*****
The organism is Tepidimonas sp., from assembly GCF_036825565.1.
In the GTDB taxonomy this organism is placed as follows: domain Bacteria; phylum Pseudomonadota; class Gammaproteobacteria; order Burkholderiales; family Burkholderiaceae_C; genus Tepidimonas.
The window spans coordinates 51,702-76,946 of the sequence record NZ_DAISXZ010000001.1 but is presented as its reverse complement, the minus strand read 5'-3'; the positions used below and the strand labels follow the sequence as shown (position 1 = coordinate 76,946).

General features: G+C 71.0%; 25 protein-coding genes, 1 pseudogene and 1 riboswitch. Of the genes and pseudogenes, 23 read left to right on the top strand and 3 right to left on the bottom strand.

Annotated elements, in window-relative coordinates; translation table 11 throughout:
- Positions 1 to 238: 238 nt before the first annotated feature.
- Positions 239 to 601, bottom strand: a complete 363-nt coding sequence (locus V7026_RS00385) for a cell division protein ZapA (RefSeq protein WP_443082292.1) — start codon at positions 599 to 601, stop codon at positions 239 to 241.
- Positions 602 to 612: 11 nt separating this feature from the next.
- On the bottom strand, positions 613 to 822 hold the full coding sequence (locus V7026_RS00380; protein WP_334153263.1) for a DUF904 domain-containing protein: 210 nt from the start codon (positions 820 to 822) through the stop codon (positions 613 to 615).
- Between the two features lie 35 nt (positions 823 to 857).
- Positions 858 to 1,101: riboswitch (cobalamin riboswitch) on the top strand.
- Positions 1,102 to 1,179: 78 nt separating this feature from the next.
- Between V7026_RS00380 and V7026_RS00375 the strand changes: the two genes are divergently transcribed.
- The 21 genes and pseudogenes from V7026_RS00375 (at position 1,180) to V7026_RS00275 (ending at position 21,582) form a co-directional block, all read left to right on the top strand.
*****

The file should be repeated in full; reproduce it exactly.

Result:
The organism is Tepidimonas sp., from assembly GCF_036825565.1.
In the GTDB taxonomy this organism is placed as follows: domain Bacteria; phylum Pseudomonadota; class Gammaproteobacteria; order Burkholderiales; family Burkholderiaceae_C; genus Tepidimonas.
The window spans coordinates 51,702-76,946 of the sequence record NZ_DAISXZ010000001.1 but is presented as its reverse complement, the minus strand read 5'-3'; the positions used below and the strand labels follow the sequence as shown (position 1 = coordinate 76,946).

General features: G+C 71.0%; 25 protein-coding genes, 1 pseudogene and 1 riboswitch. Of the genes and pseudogenes, 23 read left to right on the top strand and 3 right to left on the bottom strand.

Annotated elements, in window-relative coordinates; translation table 11 throughout:
- Positions 1 to 238: 238 nt before the first annotated feature.
- Positions 239 to 601, bottom strand: a complete 363-nt coding sequence (locus V7026_RS00385) for a cell division protein ZapA (RefSeq protein WP_443082292.1) — start codon at positions 599 to 601, stop codon at positions 239 to 241.
- Positions 602 to 612: 11 nt separating this feature from the next.
- On the bottom strand, positions 613 to 822 hold the full coding sequence (locus V7026_RS00380; protein WP_334153263.1) for a DUF904 domain-containing protein: 210 nt from the start codon (positions 820 to 822) through the stop codon (positions 613 to 615).
- Between the two features lie 35 nt (positions 823 to 857).
- Positions 858 to 1,101: riboswitch (cobalamin riboswitch) on the top strand.
- Positions 1,102 to 1,179: 78 nt separating this feature from the next.
- Between V7026_RS00380 and V7026_RS00375 the strand changes: the two genes are divergently transcribed.
- The 21 genes and pseudogenes from V7026_RS00375 (at position 1,180) to V7026_RS00275 (ending at position 21,582) form a co-directional block, all read left to right on the top strand.